A few years ago when I was road tripping across the United States and living out of hotel rooms, I would regularly go out for walks and hikes to see new areas and explore nature. I haven’t really been doing that much lately, so I figured this would be a good opportunity to get some sun and fresh air again. I wouldn’t say a walk around the San Joaquin Marsh Wildlife Sanctuary really counts as a hike, but because of how warm it was, I still got a good sweat out of it.

 

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Hello, The Capital Grille in Costa Mesa, California

This one… requires a little bit of backstory.

Over a decade ago, I used to stream a lot on Twitch, a live broadcasting platform serving as the gaming arm of Justin.tv. Since then, I stopped streaming consistently, but I do still hit that coveted “Start Streaming” button once in a while, most frequently when I’m making a guest appearance on a show, but some­times when I’m just gaming with friends.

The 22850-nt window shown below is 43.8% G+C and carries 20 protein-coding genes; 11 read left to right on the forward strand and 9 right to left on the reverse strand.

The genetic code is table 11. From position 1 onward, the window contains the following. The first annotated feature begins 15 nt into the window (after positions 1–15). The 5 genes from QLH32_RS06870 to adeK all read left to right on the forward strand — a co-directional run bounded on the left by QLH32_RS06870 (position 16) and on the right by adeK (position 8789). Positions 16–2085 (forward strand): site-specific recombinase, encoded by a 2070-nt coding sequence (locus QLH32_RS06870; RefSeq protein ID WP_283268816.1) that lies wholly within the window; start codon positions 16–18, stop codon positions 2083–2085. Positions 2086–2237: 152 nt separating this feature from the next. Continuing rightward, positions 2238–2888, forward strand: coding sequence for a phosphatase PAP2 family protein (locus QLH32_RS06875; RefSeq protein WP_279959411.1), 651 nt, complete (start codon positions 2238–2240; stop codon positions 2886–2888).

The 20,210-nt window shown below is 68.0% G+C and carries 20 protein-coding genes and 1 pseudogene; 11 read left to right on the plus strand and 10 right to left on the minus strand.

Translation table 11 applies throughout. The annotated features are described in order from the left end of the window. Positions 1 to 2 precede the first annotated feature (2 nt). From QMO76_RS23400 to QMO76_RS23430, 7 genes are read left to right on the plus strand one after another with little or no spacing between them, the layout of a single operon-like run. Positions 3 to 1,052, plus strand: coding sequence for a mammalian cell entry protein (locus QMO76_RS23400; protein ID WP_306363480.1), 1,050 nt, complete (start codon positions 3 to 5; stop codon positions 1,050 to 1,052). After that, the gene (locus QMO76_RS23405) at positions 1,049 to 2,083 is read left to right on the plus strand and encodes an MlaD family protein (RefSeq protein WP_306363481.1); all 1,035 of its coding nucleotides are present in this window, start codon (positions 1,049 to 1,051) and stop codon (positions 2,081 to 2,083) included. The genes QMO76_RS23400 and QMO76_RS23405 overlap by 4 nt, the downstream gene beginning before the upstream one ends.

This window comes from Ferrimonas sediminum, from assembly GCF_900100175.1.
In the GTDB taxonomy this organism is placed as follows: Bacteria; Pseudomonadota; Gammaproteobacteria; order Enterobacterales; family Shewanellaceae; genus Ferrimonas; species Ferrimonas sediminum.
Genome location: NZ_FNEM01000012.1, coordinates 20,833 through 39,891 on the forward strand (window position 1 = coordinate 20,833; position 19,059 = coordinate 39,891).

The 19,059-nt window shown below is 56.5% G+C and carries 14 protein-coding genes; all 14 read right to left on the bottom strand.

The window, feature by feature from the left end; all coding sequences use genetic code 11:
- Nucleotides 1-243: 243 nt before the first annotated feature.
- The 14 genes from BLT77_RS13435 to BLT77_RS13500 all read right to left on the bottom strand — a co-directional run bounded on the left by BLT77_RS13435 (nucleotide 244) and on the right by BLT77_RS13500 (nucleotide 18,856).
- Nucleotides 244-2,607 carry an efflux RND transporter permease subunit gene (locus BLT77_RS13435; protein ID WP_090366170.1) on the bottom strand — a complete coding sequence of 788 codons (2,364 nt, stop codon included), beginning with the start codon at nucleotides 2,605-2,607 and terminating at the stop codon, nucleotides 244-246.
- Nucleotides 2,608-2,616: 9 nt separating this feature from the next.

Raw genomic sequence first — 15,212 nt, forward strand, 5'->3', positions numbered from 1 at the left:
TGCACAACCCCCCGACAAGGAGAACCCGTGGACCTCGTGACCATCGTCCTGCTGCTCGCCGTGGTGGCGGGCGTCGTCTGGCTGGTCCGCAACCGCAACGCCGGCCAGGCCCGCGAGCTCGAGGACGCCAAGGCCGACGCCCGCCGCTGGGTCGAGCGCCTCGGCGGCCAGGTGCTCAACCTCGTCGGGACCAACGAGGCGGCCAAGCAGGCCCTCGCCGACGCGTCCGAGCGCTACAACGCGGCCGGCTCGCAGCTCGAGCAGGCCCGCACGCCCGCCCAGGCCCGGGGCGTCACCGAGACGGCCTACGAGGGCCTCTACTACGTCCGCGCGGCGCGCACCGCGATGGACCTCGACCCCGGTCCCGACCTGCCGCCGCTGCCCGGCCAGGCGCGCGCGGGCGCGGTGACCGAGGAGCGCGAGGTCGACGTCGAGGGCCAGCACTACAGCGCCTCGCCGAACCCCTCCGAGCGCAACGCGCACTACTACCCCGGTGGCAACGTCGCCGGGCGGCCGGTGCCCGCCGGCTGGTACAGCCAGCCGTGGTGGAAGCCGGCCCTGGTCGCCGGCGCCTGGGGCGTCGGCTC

May 12, 2023 was one of those days. After a long and treacherous journey through the first 20 levels of World of War­craft: Classic in hardcore mode with my friend Doug Wreden, we managed to make it to the first pair of dungeons and I streamed footage of us clearing Wailing Caverns. During that stream, I gave moderator privileges to a user named @PhummyLW so he could use Twitch’s Channel Points Predictions feature to make the broadcast a bit more interactive. I picked him because Doug recognized his name as an active member of his own Twitch community.

Since then, I’ve been streaming once in a while, and Phummy kept returning to watch and chat. Moderators are usually responsible for ensuring com­pli­ance with the broadcaster’s rules, but considering that the only rule I have for my viewers and chatters is to follow the Twitch Terms of Service and Com­mu­ni­ty Guidelines, and I use AutoMod to automatically moderate my chat, there is very little for my human moderators to do. So, Phummy con­tin­ued to stick around to run Channel Points Predictions where relevant.